The detector 660 comprises an input, an output, a summation unit 654, signal delay units 651, 656, multiplication units 653, 655, and a conjugation unit 652. In the detector 650, the input is connected to the first multiplication unit 653, which connects to the summation unit 654 and the conjugation unit 652. The input is also connected through a second line with the first signal delay unit 651. The first signal delay unit 651 connects to the conjugation unit 652. The first multiplication unit 653 further connects to the summation unit 654, which connects to the second multiplication unit 655 and the output 657. The second multiplication unit 655 is also connected with the second signal delay unit 656, which also connects to the output 657.

A signal, entering the input of detector 650, is directed through detector 650 along the path as indicated by the depicted arrows, and is processed by the processing units 651-656 on its path. To summarize its function: in detector 650, a complex signal entering the input, (i.e. the I (in-phase) component and the Q (quadrature) component of a received signal) is multiplied with the complex conjugate of its 3.2 μs delayed version (at the first multiplication unit 653, which gets at an interval sampling rate of 20 MHz the conjugate of the 64 samples delayed version of the received signal in question), the real-valued signal from this multiplication is averaged by a leaky integrator (comprising the summation unit 654, the second multiplication unit 655 and the second signal delay unit 656) to determine an average value of the correlation between the input signal and its 3.2 μs delayed version for the last period (of 16 samples, which, at a sampling rate of 20 MHz, cover an 800 ns interval).

The leaky integrator provides a time-based output signal in which auto-correlation peaks with a period of 4 μs are present. By means of these periodic peaks the payload detector 650 determines whether a payload transmission is in progress or not. (In case a signal without cyclic extension is received, no auto-correlation peaks will be present, which indicates the absence of a payload transmission.)

By observing the signal level information, the low bit rate preamble carrier detection, as well as the high bit rate payload carrier detection, a more reliable carrier sense detection of OFDM (payload) signals can be achieved.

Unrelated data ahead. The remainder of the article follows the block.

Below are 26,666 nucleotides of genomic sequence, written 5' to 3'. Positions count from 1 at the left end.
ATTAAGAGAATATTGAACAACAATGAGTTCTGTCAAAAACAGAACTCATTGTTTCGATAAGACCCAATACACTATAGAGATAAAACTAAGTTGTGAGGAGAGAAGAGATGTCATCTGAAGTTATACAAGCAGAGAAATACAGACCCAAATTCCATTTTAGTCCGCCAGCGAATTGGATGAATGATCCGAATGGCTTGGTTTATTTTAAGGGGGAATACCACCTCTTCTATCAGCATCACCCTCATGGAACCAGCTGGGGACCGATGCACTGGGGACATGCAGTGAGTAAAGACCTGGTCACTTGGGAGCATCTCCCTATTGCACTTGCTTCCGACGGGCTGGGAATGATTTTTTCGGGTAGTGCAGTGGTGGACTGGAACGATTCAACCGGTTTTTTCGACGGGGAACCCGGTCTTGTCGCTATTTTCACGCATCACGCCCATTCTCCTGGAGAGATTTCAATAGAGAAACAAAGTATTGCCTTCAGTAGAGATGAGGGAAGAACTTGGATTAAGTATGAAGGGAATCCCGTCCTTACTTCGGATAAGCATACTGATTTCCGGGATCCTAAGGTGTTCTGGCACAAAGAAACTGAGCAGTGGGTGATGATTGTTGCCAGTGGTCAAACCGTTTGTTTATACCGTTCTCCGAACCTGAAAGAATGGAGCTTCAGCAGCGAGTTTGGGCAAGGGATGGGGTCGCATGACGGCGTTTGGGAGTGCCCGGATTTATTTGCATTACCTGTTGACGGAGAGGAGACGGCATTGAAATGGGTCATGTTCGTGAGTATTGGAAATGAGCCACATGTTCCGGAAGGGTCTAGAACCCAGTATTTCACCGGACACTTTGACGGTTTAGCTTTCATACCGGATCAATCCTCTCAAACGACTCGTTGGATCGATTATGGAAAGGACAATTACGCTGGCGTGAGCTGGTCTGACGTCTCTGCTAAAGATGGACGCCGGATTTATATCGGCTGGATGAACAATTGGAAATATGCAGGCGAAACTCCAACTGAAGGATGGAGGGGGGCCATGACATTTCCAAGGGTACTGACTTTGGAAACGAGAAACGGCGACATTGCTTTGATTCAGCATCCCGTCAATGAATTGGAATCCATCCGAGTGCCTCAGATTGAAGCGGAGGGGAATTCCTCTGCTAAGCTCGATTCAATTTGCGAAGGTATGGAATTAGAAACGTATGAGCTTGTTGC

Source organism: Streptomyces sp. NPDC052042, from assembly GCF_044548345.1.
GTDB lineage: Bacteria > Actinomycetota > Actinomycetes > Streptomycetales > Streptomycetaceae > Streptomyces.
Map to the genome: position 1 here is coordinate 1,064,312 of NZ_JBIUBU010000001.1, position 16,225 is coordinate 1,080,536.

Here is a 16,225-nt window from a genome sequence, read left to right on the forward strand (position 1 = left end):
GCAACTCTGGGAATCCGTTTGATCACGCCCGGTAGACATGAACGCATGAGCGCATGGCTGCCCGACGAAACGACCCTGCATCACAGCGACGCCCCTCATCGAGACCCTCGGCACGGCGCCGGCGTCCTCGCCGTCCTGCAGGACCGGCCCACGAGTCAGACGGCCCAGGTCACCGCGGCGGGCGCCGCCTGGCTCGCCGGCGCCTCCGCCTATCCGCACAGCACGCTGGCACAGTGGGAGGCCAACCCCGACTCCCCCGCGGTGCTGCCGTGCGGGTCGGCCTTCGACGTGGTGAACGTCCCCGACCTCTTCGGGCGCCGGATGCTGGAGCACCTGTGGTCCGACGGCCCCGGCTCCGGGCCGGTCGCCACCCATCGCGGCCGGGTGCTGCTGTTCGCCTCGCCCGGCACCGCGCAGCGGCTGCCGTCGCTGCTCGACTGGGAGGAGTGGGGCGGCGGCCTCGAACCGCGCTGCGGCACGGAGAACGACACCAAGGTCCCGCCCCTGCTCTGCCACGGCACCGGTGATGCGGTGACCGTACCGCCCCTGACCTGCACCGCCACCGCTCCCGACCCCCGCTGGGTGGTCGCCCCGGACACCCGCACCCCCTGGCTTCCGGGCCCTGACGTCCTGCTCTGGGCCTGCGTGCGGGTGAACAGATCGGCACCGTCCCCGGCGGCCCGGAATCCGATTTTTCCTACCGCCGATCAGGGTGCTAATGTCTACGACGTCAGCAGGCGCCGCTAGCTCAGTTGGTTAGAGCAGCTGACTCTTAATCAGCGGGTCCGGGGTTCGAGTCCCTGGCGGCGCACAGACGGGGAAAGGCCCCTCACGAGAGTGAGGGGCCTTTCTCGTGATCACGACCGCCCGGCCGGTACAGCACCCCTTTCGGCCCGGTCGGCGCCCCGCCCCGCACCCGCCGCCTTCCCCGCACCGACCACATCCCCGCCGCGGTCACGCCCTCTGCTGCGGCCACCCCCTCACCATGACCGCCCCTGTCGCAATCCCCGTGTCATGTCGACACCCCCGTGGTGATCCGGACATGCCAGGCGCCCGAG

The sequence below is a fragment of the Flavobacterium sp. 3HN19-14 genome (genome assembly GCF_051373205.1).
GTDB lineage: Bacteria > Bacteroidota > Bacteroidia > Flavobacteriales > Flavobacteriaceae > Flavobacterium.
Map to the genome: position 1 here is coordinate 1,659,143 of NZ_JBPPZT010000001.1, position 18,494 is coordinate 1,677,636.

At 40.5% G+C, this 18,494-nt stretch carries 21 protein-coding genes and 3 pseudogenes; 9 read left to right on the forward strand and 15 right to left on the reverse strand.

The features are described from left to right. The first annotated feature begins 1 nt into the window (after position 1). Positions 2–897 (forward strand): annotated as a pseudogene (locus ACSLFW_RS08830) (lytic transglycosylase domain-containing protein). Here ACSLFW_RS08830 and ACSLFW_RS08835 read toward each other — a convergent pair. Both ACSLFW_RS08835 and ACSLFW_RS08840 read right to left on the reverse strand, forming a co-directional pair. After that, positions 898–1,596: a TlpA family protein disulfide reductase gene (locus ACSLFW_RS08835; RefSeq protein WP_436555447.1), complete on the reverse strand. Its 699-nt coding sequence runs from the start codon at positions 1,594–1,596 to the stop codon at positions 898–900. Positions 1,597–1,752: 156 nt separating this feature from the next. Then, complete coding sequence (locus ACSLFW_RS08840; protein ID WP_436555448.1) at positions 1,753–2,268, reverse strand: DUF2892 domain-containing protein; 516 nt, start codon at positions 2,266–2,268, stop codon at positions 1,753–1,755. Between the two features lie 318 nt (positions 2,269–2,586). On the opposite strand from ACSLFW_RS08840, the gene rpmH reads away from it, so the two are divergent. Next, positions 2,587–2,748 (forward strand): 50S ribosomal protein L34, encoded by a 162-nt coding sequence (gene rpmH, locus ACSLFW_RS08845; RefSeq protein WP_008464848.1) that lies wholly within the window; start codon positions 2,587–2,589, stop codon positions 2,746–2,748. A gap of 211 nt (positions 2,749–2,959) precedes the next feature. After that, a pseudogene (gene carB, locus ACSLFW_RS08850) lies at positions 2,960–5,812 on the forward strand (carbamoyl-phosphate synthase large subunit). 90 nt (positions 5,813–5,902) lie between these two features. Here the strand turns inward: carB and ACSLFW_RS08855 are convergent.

It is to be understood that the embodiments and variations shown and described herein are merely illustrative of the principles of this invention and that various modifications may be implemented by those skilled in the art without departing from the scope and spirit of the invention.

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Classifications
U.S. Classification370/445
International ClassificationH04L12/28, H04L12/413, H04L27/26, H04B7/26, H04L27/00, H04L12/56
Cooperative ClassificationH04W74/0825, H04L27/0012, H04L27/2647
European ClassificationH04L27/00M, H04W74/08B4
Legal Events
DateCodeEventDescription
May 8, 2014ASAssignment
Effective date: 20140506
Owner name: DEUTSCHE BANK AG NEW YORK BRANCH, AS COLLATERAL AG
Free format text: PATENT SECURITY AGREEMENT;ASSIGNORS:LSI CORPORATION;AGERE SYSTEMS LLC;REEL/FRAME:032856/0031
Feb 2, 2004ASAssignment
Owner name: AGERE SYSTEMS, INC., PENNSYLVANIA
Free format text: ASSIGNMENT OF ASSIGNORS INTEREST;ASSIGNORS:BOER, JAN;DIEPSTRATEN, WILHELMUS;KOPMEINERS, ROBERT JOHN;AND OTHERS;REEL/FRAME:014951/0624;SIGNING DATES FROM 20040120 TO 20040122
Free format text: ASSIGNMENT OF ASSIGNORS INTEREST;ASSIGNORS:BOER, JAN;DIEPSTRATEN, WILHELMUS;KOPMEINERS, ROBERT JOHN;AND OTHERS;SIGNING DATES FROM 20040120 TO 20040122;REEL/FRAME:014951/0624